Advanced layout parameter extraction and detailed timing simulation of GaAs gate arrays in MagiCAD

Kevin J. Buchs, David O. Rowlands, Jeffrey A. Prentice, Barry K. Gilbert

Research output: Contribution to journalConference article

Abstract

This paper discusses the features and function of three specific computer aided design tools contained in the Mayo Graphical Integrated Computer Aided Design (MagiCAD) system, a complete electronic CAD software package optimized for the design and layout of semicustom (i.e., gate array) Gallium Arsenide (GaAs) integrated circuits. The first design tool, the Layout Extractor, processes data from placed and routed gate arrays. The Extractor verifies that the layout represents the original logic design, and calculates the parasitic capacitance of the individual wiring segments in the logic nets after they have been routed. The capacitance information, as calculated by the Layout Extractor, is significant in GaAs work since the delay in signals traveling through the routing is often much greater than the delay of the signals traveling through the gates themselves. Once the capacitance data has been processed by the Layout Extractor, it becomes available to the second CAD tool discussed here, the MagiCAD timing simulation program, Sting. Sting, a digital, event-driven simulator, depends on user generation of C language-like behavioral models for all root nodes to be simulated. Through the use of delays calculated by the Extractor from the actual routing and input pin capacitances, Sting assures that the entire chip design will operate correctly at the intended clock rate. The third design tool is a set of programs allowing simulation of the electromagnetic behavior of integrated circuit packages, circuit boards, and multichip modules exposed to very fast risetime digital signals. The algorithms used by the electromagnetic modeling tools allow the user to simulate the electromagnetic behavior of two and three dimensional interconnects when exposed to frequency components up to 5 gigahertz (GHz). Finally, we will describe ongoing work to link the digital simulation tools with the electromagnetic modeling tools to provide overall system simulation which is accurate for the very short risetime signals typical of very high clock rate digital signal and data processors.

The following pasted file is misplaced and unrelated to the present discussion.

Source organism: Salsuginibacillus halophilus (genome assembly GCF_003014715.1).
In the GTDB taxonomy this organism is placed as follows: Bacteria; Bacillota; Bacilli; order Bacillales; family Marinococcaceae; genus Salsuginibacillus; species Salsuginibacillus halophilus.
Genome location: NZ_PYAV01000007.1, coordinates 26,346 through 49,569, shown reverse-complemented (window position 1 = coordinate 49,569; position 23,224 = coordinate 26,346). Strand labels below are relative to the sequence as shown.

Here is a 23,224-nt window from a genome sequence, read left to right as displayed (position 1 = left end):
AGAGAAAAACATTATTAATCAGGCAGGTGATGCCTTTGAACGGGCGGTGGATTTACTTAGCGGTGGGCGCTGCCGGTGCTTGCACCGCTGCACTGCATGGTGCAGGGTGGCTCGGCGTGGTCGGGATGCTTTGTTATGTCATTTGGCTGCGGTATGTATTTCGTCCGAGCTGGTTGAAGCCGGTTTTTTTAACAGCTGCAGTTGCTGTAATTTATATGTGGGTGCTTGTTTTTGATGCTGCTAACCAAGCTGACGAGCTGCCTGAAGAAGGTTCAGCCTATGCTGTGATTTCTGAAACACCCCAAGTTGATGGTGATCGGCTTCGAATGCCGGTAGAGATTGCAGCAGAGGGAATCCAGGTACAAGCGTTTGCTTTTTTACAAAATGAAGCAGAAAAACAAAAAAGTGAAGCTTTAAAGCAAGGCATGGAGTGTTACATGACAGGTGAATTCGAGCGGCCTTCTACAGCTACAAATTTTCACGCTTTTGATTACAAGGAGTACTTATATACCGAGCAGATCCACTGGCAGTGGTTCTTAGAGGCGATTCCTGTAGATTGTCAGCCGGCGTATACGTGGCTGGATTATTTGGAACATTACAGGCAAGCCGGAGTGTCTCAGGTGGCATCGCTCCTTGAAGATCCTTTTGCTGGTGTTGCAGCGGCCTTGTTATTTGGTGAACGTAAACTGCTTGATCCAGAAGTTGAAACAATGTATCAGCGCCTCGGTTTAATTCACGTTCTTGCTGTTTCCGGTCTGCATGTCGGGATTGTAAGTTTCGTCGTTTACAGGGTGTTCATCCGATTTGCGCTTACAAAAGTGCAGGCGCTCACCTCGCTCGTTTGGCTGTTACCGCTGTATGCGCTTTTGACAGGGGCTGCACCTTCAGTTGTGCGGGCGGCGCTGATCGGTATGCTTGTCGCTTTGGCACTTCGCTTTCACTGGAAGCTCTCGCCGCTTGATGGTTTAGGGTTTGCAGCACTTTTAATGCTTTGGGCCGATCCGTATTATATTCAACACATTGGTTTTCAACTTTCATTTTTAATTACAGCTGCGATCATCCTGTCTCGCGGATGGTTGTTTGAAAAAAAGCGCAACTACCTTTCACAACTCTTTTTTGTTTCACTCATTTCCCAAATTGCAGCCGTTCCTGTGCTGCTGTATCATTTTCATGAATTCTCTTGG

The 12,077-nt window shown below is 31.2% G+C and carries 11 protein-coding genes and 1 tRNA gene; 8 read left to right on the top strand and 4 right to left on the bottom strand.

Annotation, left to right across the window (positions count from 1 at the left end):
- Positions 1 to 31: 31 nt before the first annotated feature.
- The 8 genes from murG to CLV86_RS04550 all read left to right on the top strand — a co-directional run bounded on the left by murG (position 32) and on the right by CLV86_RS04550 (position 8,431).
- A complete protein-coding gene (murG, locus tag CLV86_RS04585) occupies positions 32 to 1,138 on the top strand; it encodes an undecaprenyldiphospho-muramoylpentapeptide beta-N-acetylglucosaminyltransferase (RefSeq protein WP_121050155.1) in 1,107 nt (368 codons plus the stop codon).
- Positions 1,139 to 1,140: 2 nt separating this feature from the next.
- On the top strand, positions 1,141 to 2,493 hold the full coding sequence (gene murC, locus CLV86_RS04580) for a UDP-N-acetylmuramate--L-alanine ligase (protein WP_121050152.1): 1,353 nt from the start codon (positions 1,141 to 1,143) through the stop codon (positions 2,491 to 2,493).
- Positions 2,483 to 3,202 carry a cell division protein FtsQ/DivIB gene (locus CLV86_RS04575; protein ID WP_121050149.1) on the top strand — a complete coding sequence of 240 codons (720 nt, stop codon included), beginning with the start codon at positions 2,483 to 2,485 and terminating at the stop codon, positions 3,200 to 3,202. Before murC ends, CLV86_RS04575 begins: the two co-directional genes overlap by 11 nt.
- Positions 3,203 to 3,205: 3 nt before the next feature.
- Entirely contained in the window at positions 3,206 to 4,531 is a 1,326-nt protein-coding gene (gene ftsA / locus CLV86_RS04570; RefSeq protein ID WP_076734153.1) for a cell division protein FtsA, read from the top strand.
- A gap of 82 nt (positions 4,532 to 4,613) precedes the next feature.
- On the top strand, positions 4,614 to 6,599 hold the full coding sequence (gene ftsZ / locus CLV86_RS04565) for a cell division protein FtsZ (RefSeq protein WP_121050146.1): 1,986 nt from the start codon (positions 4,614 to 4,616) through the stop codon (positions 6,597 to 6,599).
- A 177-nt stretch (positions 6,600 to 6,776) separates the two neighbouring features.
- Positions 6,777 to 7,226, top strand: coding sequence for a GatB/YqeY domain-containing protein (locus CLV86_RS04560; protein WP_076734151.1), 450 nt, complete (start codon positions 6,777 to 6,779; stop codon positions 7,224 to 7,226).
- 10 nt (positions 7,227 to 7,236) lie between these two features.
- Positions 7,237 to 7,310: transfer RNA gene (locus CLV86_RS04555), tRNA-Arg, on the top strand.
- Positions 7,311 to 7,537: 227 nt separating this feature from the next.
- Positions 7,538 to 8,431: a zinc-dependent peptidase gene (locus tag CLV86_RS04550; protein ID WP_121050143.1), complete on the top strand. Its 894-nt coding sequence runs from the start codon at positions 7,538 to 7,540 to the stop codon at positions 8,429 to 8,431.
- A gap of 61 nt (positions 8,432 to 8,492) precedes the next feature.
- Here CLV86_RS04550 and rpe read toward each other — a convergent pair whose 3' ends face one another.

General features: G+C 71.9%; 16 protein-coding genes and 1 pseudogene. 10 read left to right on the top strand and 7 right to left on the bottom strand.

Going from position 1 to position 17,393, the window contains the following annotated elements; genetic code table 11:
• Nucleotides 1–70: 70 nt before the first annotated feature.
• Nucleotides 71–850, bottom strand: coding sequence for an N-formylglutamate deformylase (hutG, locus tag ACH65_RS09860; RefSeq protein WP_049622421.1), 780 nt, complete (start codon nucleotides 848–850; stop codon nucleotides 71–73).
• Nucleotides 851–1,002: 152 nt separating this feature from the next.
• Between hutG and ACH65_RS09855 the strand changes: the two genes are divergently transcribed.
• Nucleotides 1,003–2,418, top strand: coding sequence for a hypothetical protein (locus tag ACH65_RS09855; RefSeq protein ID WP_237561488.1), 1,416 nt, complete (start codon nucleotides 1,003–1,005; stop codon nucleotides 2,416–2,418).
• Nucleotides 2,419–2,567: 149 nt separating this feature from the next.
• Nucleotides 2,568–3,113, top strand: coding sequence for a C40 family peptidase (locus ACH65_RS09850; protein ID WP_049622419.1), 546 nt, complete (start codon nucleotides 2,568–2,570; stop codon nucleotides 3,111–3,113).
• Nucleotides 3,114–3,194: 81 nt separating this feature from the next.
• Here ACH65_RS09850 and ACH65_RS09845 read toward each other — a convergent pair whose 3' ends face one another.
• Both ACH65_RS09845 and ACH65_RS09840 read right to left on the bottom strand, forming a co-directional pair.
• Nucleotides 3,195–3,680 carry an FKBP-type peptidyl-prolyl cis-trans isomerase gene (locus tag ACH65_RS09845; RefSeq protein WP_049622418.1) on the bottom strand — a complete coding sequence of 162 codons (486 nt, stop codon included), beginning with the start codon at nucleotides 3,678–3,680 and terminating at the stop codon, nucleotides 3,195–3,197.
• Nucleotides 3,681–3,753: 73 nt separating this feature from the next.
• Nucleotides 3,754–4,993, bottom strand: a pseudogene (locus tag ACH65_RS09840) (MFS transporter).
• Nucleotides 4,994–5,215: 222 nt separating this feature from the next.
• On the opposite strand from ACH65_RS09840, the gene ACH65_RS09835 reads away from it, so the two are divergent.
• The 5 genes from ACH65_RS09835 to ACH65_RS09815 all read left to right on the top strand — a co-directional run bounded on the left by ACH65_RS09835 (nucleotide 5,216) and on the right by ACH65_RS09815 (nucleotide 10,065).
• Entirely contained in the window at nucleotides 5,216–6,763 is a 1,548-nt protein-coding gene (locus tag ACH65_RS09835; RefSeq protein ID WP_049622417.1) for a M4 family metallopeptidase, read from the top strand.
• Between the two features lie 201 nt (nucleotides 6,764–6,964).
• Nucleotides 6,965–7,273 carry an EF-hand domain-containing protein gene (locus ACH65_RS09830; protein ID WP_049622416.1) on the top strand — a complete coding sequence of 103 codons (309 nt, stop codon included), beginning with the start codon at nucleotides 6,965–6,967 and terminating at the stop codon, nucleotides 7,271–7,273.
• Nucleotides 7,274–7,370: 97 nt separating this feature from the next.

Original languageEnglish (US)
Pages (from-to)336-349
Number of pages14
JournalProceedings of SPIE - The International Society for Optical Engineering
Volume1291
DOIs
StatePublished - Oct 1 1990
EventOptical and Digital Gallium Arsenide Technologies for Signal Processing Applications 1990 - Orlando, United States
Duration: Apr 16 1990Apr 20 1990

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ASJC Scopus subject areas

  • Electronic, Optical and Magnetic Materials
  • Condensed Matter Physics
  • Computer Science Applications
  • Applied Mathematics
  • Electrical and Electronic Engineering

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